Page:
NEW HAVEN, Conn. – On August 3, 1852, three crews from Harvard and Yale met on New Hampshire's Lake Winnipesaukee to race against each other for the first time. In this two-mile (3 km) contest, Harvard's Oneida prevailed over Yale's Shawmut by about two lengths, with Yale's Undine finishing third. The prize for first place was a pair of black walnut, silver inscribed trophy oars. General Franklin Pierce, who would later become the 14th President of the United States, was in attendance.
Since that day in 1852, the Yale-Harvard Regatta has been contested an additional 146 times in various locations in the northeast, becoming an annual event in 1864. Sports Illustrated has called this the most venerable rivalry in all of college sports, and as the oldest collegiate athletic event in the country, the Yale-Harvard Regatta is indeed the cornerstone of intercollegiate athletic competition in the United States.
This competition was the first test for the Yale University Boat Club, which was established on May 24, 1843, when a group of Yale students purchased a small rowing shell called the Whitehall. Harvard would found its boat club the following year.
The second matchup between the two schools was three years later in July 1855 on the waters of the Connecticut River in Springfield, Mass. The third and fourth matchups were in 1859 and 1860, and Yale would win for the first time by a margin of 42 seconds in 1864 when the two schools raced over three miles on Lake Quinsigamond in Worcester, Mass., where the Eastern Sprints are held today.
The first race in New London, Conn., was in 1878, where the Regatta is still held today over four miles of the Thames River.
Since 1859 the two varsity crews from each school have been competing for the Sexton Cup, but eventually other events were added. First a three-mile junior varsity race was established for the F. Valentine Chappell Trophy, then a two-mile freshman race for the New London Cup. Finally another two-mile race with boats made up of rowers from the third varsity and second freshman was put in place, a race for the James P. Snider Cup that usually kicks off the Regatta weekend on Friday afternoon.
The overall regatta champion of the Yale-Harvard Regatta receives the Hoyt C. Pease and Robert Chappell, Jr. Trophy, but the real prize is for the winner of the varsity race, who earns the right to paint their school colors on the rock near the finish line.
In its 160-year history the race has been a dual between the two schools save for one year. In 1897 Cornell also took part in the race, held that year on the Hudson River in Poughkeepsie, N.Y. The Big Red finished first that year but Yale finished ahead of Harvard so the Bulldogs are credited with the win in the Yale-Harvard Regatta.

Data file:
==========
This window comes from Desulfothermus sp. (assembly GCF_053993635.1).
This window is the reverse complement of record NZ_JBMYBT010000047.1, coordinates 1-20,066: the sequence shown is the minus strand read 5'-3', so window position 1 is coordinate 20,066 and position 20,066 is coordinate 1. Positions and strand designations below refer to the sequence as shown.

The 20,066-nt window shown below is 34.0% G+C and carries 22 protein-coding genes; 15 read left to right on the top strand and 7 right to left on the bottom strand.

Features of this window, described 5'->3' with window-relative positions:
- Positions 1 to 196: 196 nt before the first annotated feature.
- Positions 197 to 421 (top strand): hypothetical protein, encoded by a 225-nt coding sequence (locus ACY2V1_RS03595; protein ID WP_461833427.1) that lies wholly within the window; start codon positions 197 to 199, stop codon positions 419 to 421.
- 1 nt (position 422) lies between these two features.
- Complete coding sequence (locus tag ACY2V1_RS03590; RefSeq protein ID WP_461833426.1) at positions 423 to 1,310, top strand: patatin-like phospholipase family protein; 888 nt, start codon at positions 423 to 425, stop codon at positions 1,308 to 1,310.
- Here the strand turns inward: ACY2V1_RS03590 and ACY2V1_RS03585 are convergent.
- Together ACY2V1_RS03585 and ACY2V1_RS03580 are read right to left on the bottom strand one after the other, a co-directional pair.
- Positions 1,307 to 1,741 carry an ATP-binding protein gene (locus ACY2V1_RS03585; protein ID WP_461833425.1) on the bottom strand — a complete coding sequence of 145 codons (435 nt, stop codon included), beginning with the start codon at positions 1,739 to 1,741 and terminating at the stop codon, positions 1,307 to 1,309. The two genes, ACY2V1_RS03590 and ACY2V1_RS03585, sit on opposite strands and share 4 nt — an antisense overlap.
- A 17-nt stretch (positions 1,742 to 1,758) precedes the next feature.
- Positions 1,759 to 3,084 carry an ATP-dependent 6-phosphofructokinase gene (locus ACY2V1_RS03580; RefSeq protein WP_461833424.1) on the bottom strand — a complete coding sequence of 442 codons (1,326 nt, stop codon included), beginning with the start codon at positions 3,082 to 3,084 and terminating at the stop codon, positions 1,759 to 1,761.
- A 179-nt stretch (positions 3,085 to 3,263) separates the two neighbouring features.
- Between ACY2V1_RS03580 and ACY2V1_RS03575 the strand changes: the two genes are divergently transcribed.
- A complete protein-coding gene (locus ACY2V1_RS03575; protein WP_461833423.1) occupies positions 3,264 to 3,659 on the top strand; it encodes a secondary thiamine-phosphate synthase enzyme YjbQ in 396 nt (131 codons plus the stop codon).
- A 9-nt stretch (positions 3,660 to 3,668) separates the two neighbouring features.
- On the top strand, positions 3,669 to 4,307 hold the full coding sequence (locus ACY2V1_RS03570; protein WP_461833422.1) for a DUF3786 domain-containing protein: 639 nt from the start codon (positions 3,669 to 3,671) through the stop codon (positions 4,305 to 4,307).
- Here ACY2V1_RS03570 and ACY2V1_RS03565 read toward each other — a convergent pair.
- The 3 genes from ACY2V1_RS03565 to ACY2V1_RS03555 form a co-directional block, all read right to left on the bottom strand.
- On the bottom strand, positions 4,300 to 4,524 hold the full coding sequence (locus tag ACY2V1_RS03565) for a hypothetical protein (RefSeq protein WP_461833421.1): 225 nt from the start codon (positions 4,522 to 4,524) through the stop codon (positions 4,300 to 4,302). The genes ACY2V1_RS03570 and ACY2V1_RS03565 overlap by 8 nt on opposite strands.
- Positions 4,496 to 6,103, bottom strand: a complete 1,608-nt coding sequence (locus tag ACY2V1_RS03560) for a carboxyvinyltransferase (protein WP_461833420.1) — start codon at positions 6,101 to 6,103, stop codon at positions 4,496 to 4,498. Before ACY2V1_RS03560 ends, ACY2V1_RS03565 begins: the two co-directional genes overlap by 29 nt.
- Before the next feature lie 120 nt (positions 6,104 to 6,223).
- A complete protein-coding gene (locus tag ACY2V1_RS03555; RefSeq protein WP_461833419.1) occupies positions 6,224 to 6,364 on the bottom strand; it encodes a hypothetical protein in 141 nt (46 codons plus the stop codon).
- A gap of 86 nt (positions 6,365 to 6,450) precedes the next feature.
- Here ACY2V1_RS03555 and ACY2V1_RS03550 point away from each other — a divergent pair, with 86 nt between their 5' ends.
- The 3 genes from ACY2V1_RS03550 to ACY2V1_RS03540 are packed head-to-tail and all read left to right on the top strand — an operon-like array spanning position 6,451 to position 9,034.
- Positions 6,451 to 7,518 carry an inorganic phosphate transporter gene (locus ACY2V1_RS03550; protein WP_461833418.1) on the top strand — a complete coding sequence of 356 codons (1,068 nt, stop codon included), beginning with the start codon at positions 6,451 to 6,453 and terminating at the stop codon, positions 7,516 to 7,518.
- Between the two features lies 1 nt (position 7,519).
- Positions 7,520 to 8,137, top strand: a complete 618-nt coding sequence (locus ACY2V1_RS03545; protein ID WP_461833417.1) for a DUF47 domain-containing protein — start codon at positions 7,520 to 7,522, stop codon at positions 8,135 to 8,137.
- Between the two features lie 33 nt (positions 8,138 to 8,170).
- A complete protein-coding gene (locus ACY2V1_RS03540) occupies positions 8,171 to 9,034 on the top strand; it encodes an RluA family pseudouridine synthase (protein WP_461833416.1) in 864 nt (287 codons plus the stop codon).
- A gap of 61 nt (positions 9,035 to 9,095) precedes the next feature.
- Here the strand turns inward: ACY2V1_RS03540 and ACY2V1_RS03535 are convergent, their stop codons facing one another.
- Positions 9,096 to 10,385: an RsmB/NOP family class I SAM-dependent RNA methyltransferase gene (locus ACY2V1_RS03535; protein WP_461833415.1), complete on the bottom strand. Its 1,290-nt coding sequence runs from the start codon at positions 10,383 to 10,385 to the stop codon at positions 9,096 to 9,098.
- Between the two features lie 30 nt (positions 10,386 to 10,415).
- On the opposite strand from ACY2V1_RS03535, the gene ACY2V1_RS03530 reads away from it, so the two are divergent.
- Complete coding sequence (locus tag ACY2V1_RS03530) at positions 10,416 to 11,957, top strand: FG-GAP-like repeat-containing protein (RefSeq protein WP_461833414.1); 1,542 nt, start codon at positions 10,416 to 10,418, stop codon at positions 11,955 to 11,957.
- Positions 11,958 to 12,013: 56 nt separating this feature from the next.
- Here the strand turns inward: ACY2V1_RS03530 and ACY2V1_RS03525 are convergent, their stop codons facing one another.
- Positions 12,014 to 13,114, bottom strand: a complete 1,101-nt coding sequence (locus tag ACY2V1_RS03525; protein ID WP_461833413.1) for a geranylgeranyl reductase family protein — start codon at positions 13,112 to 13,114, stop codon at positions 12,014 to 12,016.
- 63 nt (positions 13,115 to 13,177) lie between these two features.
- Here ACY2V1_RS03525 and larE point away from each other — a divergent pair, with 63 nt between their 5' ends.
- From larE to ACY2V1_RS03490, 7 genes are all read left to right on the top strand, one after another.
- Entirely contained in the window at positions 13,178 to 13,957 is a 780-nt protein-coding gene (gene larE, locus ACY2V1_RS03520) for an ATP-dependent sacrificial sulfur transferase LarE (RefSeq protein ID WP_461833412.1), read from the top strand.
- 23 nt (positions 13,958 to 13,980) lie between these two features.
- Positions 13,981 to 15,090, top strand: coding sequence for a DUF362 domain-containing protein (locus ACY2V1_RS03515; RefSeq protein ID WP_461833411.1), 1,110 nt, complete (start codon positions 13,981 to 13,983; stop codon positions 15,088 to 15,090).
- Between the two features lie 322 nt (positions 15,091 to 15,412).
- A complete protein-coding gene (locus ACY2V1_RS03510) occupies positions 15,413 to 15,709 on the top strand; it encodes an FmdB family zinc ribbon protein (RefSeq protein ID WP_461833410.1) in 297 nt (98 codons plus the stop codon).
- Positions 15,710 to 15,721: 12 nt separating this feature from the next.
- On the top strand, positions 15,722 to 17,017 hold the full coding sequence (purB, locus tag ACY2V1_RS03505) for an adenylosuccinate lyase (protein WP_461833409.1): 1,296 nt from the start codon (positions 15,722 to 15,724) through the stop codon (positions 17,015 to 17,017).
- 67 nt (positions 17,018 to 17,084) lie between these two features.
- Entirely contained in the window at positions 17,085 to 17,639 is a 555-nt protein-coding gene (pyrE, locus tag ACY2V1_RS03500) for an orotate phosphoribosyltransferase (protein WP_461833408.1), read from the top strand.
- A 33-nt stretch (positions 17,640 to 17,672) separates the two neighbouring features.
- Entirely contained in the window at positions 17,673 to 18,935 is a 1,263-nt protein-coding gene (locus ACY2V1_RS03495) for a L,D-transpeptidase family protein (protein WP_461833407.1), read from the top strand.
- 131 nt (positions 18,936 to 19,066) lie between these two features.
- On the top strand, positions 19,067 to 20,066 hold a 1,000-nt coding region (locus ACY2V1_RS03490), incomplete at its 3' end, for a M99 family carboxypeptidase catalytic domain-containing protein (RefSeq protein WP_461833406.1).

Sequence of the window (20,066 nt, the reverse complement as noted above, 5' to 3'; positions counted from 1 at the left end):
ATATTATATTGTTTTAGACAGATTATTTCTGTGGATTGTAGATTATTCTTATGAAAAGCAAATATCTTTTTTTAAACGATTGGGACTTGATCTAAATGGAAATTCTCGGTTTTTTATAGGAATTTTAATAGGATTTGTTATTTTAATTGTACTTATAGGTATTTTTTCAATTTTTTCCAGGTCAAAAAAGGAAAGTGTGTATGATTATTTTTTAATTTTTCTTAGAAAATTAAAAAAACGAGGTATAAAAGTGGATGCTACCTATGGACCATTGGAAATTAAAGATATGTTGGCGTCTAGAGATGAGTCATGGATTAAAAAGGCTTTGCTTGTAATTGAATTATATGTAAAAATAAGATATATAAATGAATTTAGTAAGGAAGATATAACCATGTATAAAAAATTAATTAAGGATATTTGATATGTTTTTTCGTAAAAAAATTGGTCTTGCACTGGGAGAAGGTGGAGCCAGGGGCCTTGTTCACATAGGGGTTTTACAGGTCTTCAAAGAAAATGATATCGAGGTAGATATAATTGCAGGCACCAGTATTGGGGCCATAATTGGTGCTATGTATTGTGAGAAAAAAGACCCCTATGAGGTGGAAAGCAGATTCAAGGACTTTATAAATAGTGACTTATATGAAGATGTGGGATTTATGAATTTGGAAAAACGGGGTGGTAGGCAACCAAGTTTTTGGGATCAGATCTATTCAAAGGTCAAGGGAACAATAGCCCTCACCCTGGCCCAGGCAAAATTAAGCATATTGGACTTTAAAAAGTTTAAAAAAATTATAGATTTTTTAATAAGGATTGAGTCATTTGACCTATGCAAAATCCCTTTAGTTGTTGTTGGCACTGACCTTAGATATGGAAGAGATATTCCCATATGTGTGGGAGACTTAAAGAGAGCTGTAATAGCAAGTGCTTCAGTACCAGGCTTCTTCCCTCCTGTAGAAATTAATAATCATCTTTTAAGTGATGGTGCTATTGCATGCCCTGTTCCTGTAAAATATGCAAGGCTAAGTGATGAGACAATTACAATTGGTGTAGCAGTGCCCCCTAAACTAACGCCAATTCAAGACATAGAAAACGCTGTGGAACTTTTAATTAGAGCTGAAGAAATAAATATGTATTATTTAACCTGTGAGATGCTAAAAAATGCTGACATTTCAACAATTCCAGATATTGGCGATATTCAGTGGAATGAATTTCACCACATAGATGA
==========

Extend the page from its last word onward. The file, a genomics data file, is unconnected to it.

While the first Yale-Harvard Regatta was an unprecedented athletic event in the U.S. at its time, the format of the Regatta can trace its roots to England. 23 years before the Oneida, Shawmut and Undine lined up next to each other, crews from Oxford and Cambridge raced against each other in the first Oxford and Cambridge Boat Race in 1829. That race became an annual event in 1856, and sure enough the Boat Race pits eight-oared crews from Oxford and Cambridge against each other over four miles of the Thames River in London, England.
In terms of athletic competition between Harvard and Yale, the Regatta predates both the first official Yale-Harvard baseball game (1868) and the first Yale-Harvard football game (1875). As far as collegiate rowing competitions in the United States, the Yale-Harvard Regatta was the main event for a few decades. In 1872 a collection of rowers in Philadelphia formed the College Boat Club of the University of Pennsylvania, around the same time rowing was getting off the ground at Princeton and Columbia. The three schools met for the first time in 1879 to race for the Childs Cup, which they still race for today. In 1894 the Intercollegiate Rowing Association was established with Columbia, Cornell and Penn as the initial member schools, and its first annual regatta was held the following year. Collegiate boat racing took hold on the West Coast only after the turn of the century, for in 1903 the University of Washington established a rowing program to compete against Cal in a dual race.